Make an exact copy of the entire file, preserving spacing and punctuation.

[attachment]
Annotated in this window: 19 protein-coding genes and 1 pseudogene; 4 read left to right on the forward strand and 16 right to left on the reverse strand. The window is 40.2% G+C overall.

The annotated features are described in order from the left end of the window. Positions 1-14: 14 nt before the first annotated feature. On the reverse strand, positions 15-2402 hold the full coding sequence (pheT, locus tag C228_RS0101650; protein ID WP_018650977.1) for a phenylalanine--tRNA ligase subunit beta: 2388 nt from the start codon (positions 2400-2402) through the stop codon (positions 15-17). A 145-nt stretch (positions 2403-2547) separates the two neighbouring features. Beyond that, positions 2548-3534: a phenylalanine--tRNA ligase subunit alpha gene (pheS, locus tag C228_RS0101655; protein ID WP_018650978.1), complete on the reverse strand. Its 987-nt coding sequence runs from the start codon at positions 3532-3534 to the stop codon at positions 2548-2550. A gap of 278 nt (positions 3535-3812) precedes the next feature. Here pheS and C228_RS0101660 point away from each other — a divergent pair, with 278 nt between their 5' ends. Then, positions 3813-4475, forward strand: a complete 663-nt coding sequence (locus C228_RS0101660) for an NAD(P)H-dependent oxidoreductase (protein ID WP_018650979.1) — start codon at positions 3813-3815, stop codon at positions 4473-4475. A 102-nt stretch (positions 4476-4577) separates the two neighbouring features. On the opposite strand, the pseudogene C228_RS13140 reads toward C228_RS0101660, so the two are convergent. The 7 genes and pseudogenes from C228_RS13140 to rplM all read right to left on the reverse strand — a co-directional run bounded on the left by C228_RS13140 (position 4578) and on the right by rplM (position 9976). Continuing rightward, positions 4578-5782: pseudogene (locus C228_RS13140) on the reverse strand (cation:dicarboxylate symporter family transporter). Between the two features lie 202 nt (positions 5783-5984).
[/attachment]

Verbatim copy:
Annotated in this window: 19 protein-coding genes and 1 pseudogene; 4 read left to right on the forward strand and 16 right to left on the reverse strand. The window is 40.2% G+C overall.

The annotated features are described in order from the left end of the window. Positions 1-14: 14 nt before the first annotated feature. On the reverse strand, positions 15-2402 hold the full coding sequence (pheT, locus tag C228_RS0101650; protein ID WP_018650977.1) for a phenylalanine--tRNA ligase subunit beta: 2388 nt from the start codon (positions 2400-2402) through the stop codon (positions 15-17). A 145-nt stretch (positions 2403-2547) separates the two neighbouring features. Beyond that, positions 2548-3534: a phenylalanine--tRNA ligase subunit alpha gene (pheS, locus tag C228_RS0101655; protein ID WP_018650978.1), complete on the reverse strand. Its 987-nt coding sequence runs from the start codon at positions 3532-3534 to the stop codon at positions 2548-2550. A gap of 278 nt (positions 3535-3812) precedes the next feature. Here pheS and C228_RS0101660 point away from each other — a divergent pair, with 278 nt between their 5' ends. Then, positions 3813-4475, forward strand: a complete 663-nt coding sequence (locus C228_RS0101660) for an NAD(P)H-dependent oxidoreductase (protein ID WP_018650979.1) — start codon at positions 3813-3815, stop codon at positions 4473-4475. A 102-nt stretch (positions 4476-4577) separates the two neighbouring features. On the opposite strand, the pseudogene C228_RS13140 reads toward C228_RS0101660, so the two are convergent. The 7 genes and pseudogenes from C228_RS13140 to rplM all read right to left on the reverse strand — a co-directional run bounded on the left by C228_RS13140 (position 4578) and on the right by rplM (position 9976). Continuing rightward, positions 4578-5782: pseudogene (locus C228_RS13140) on the reverse strand (cation:dicarboxylate symporter family transporter). Between the two features lie 202 nt (positions 5783-5984).